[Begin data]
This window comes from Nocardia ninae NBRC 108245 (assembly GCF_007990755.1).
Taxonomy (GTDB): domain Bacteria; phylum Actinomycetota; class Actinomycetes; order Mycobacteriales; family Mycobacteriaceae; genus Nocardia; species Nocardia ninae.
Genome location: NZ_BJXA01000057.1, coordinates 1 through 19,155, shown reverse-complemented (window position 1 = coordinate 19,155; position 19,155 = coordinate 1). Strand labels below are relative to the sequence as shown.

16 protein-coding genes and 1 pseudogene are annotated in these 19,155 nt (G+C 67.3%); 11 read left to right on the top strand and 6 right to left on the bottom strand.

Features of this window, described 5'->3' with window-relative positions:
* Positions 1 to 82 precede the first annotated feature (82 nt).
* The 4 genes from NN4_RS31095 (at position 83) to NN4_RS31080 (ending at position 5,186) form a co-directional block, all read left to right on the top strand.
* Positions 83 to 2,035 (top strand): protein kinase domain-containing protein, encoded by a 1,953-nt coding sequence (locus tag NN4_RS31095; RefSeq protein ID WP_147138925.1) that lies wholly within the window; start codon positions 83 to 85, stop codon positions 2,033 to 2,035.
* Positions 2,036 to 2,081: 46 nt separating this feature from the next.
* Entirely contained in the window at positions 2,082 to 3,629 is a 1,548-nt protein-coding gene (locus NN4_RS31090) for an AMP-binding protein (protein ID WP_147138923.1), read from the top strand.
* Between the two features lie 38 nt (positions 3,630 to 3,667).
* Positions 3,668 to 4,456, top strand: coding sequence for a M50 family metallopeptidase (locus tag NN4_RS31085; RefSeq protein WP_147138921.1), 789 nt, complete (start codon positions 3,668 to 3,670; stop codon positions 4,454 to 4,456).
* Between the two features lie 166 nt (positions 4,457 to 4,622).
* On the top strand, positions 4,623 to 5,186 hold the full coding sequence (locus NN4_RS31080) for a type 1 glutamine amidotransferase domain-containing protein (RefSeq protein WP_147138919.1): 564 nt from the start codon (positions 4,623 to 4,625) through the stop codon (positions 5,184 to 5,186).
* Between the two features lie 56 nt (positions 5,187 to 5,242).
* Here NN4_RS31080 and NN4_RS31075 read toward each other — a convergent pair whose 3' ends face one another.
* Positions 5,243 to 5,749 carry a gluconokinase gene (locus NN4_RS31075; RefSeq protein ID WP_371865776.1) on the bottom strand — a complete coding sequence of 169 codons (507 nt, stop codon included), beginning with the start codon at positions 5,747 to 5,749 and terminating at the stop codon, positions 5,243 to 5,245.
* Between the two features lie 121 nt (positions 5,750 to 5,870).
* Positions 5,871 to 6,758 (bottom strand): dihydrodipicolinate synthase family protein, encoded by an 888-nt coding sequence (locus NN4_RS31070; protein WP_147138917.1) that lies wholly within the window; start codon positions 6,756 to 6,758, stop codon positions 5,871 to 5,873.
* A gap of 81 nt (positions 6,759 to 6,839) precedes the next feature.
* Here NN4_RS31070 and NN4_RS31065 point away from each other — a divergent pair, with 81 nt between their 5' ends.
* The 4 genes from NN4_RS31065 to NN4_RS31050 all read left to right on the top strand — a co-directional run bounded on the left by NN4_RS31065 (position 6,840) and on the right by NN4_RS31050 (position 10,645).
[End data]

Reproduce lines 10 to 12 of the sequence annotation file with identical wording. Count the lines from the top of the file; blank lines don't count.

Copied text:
* Entirely contained in the window at positions 2,082 to 3,629 is a 1,548-nt protein-coding gene (locus NN4_RS31090) for an AMP-binding protein (protein ID WP_147138923.1), read from the top strand.
* Between the two features lie 38 nt (positions 3,630 to 3,667).
* Positions 3,668 to 4,456, top strand: coding sequence for a M50 family metallopeptidase (locus tag NN4_RS31085; RefSeq protein WP_147138921.1), 789 nt, complete (start codon positions 3,668 to 3,670; stop codon positions 4,454 to 4,456).